Queer Girl City GuidesEdit

As part of their travel section, Autostraddle began publishing Queer Girl City Guides in 2012.[26] Queer Girl City Guides are user-created, Autostraddle-approved guides to cities in the United States and abroad for queer women moving to or traveling to a new city. Through conversation-like copy and photos, the guides discuss places to dance, eat, drink, be entertained, party, play sports, get a “lifestyle haircut” or tattoo, celebrate pride, purchase LGBTQ books and publications, participate in activism, and more. The guides also provide insight on local colleges, gayborhoods and neighborhoods or places to avoid. Some guides also include sections on trans culture.

See alsoEdit

ReferencesEdit

  1. ^ "Autostraddle.com Site Info". Alexa Internet. Retrieved 2014-07-21.
  2. ^ Autostraddle About Page Retrieved 5 May 2016.
  3. ^ Be An Autostraddle Plus Member Page Retrieved 5 May 2016.
  4. ^ Autostraddle About Page Retrieved 11 May 2012.
  5. ^ "Meet the Team". Autostraddle.com. Retrieved 21 June 2015.
  6. ^ Twelfth Annual Weblog Awards Retrieved 11 May 2012.
  7. ^ a b "Media Awards Nominees #glaadawards". GLAAD. Retrieved 4 December 2013.
  8. ^ "Kerry Washington, Roland Emmerich honored at 26th Annual GLAAD Media Awards in Los Angeles". GLAAD. Retrieved 21 June 2015.
  9. ^ "GLAAD Media Awards 2017: Complete List of Nominations". ENews. 2017-01-31. Retrieved 2018-01-27.
  10. ^ "GLAAD Media Awards Nominees #glaadawards". GLAAD. Archived from the original on 2018-01-24. Retrieved 2018-01-28.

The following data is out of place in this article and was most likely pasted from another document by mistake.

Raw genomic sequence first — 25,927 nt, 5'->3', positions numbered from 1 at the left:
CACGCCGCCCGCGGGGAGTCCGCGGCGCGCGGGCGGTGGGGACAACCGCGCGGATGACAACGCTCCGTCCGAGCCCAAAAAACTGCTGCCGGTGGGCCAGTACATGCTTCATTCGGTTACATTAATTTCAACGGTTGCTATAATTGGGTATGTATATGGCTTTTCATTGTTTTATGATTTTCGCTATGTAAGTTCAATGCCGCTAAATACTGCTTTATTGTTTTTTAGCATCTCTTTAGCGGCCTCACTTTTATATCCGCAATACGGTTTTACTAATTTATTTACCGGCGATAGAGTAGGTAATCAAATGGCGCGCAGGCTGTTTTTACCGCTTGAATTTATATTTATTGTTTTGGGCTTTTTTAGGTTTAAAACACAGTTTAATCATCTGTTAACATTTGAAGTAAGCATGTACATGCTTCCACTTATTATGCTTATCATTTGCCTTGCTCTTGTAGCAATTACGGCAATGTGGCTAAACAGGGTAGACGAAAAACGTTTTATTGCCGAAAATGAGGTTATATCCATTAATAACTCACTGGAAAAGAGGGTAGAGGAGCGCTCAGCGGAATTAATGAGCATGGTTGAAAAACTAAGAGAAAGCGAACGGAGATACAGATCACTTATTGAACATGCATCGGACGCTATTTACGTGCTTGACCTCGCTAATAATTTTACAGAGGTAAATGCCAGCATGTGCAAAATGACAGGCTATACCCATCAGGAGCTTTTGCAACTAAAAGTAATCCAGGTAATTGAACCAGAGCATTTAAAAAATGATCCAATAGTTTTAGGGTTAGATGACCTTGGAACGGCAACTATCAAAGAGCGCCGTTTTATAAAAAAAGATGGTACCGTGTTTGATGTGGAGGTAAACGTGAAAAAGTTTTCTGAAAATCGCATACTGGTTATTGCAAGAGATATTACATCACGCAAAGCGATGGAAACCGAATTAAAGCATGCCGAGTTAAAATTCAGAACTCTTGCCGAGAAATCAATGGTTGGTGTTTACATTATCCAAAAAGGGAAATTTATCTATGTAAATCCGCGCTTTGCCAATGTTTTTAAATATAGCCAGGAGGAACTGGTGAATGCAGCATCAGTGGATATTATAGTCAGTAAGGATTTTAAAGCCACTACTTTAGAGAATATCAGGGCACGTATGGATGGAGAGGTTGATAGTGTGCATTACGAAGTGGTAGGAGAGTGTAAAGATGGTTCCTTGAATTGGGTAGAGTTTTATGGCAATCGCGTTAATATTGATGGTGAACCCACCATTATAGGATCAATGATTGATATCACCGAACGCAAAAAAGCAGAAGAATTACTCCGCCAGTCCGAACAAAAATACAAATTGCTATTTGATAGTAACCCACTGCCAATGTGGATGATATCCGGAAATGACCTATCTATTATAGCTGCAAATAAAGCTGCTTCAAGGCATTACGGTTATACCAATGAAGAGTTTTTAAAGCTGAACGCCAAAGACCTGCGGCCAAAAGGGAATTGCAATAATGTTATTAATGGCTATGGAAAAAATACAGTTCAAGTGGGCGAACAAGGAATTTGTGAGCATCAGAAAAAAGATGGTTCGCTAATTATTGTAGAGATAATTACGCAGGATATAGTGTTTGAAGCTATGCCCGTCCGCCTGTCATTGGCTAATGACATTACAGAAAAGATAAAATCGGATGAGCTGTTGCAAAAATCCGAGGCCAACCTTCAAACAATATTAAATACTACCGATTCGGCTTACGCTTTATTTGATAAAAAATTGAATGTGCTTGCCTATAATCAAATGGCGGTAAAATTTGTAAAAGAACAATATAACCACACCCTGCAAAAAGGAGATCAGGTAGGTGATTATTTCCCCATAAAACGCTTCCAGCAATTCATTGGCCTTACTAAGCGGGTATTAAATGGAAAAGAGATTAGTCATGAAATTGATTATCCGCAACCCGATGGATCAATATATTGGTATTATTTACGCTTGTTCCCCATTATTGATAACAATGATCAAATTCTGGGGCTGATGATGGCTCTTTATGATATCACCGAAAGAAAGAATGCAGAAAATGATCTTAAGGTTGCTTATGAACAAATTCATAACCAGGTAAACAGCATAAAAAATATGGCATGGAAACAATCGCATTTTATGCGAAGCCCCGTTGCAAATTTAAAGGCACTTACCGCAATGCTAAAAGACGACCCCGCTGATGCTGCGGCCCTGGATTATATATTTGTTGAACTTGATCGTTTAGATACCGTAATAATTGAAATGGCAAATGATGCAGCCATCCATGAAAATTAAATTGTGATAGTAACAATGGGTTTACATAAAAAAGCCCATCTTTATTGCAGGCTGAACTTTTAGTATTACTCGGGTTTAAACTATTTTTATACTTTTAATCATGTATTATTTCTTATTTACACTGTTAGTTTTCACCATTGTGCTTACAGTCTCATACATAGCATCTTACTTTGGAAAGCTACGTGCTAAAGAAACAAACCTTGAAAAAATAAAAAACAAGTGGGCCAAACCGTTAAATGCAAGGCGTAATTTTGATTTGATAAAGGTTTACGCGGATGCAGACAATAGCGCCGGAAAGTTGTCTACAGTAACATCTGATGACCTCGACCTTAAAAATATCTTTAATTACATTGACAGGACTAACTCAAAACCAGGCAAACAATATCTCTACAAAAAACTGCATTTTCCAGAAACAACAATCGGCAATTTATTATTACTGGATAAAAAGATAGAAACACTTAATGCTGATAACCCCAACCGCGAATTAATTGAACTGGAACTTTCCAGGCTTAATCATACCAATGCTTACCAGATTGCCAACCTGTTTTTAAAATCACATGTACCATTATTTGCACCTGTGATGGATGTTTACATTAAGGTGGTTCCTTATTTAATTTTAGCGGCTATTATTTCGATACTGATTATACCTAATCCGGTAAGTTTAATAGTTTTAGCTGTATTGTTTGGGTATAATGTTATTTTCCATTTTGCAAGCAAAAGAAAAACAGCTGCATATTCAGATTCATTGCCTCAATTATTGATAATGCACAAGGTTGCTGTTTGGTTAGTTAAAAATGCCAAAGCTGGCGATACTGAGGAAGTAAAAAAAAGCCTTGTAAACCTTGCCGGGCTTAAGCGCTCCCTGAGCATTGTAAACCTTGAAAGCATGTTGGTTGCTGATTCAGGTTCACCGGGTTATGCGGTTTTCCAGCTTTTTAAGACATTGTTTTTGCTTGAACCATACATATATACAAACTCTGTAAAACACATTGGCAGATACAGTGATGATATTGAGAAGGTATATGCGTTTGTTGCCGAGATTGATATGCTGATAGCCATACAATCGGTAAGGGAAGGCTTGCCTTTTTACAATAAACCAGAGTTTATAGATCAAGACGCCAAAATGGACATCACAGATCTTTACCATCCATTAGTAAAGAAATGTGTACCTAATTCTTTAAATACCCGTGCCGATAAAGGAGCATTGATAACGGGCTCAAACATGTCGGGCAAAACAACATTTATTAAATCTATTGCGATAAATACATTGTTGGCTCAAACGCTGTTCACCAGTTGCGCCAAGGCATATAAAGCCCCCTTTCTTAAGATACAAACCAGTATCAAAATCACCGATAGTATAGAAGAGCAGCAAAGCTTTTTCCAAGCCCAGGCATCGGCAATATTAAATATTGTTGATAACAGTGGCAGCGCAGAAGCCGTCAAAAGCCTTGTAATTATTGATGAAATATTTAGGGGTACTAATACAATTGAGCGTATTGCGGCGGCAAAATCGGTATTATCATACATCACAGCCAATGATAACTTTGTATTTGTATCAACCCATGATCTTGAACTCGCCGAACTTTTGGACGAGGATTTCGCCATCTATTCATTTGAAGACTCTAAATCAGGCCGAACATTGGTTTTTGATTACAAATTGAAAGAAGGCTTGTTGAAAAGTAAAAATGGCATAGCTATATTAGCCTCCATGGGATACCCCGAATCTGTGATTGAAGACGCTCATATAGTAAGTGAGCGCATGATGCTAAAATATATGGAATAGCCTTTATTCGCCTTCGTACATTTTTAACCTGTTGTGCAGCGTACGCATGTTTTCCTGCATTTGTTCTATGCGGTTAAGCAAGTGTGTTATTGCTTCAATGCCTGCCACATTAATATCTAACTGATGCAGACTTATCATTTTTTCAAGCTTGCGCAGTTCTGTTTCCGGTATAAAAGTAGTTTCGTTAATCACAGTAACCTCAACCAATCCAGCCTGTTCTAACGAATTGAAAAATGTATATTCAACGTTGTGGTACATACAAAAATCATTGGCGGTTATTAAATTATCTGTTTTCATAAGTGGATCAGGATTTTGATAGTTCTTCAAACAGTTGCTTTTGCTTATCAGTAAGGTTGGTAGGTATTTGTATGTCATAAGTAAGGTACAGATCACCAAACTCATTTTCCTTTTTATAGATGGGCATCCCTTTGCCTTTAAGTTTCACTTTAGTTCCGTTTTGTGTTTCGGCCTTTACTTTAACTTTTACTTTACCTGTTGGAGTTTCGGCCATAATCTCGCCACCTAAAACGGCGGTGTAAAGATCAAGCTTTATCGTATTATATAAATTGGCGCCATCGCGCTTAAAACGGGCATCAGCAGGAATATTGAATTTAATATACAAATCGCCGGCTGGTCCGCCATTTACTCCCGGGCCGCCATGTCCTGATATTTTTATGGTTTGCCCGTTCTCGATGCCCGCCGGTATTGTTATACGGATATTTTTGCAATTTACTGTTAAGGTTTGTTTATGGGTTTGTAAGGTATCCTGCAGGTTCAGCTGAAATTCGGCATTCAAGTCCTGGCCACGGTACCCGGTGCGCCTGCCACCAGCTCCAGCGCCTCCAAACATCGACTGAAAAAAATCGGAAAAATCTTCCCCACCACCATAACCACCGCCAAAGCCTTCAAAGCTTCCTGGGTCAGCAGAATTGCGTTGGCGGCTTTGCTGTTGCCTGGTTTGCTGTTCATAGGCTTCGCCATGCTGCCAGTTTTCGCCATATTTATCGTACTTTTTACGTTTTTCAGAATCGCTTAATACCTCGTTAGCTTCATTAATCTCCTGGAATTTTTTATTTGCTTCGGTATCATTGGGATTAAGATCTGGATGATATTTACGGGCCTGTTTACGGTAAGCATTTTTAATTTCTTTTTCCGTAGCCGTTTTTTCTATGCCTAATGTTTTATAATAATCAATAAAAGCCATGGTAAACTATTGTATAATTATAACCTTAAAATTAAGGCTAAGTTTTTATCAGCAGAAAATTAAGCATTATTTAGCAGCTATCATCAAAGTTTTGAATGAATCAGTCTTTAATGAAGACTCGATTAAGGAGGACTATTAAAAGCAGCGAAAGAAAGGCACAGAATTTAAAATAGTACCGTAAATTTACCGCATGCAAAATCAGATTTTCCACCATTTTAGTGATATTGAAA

11. ^ "After AfterEllen: On The Future Of The Queer Community On The Internet". NYLON. Retrieved 2016-12-01.
  12. ^ "Clicking the Bean: The History of the Internet's Most Popular Lesbian Blog". Vice. 2015-09-11. Retrieved 2018-01-27.
  13. ^ "Come Gather, All Ye Gentlequeers: It's Autostraddle Holigay Meet-Up Season!". Autostraddle. 2016-11-30. Retrieved 2016-12-02.
  14. ^ "Let's Get Proud: It's Almost Autostraddle Pride Meet-Up Month!". Autostraddle. 2016-05-25. Retrieved 2016-12-02.
  15. ^ "Meet-Up Resources & FAQs". Autostraddle. 2016-03-01. Retrieved 2016-12-02.
  16. ^ "A-Camp". "A-Camp". Retrieved 2013-12-04.
  17. ^ Bernard, Riese: "Introducing Camp Autostraddle" (14 February 2012). Retrieved 11 May 2012.
  18. ^ "Introducing Camp Autostraddle 2.0" (21 May 2012). Retrieved 21 May 2012.
  19. ^ "Introducing Camp Autostraddle 3.0". Autostraddle.com. 12 November 2012. Retrieved 4 December 2013.
  20. ^ "Queer Camping With Autostraddle". Curvemag.com. 24 June 2013. Retrieved 4 December 2013.
  21. ^ "Introducing Camp Autostraddle 5.0". Autostraddle.com. 17 January 2014. Retrieved 29 June 2014.
  22. ^ "Introducing Camp Autostraddle 6.0". Autostraddle.com. 27 January 2015. Retrieved 21 June 2015.
  23. ^ Block, Jenny (2017-06-11). "Here's What Happened When I Went To Queer Summer Camp". Huffington Post. Retrieved 2018-04-21.
  24. ^ "Introducing Camp Autostraddle X". Autostraddle. 2018-01-30. Retrieved 2018-04-21.
  25. ^ #14: Kathy Goes to Camp – Nancy – WNYC Studios, retrieved 2018-04-21
  26. ^ "Call For Submissions: More Queer Girl City Guides!". Autostraddle. 2012-10-15. Retrieved 2016-12-02.

External linksEdit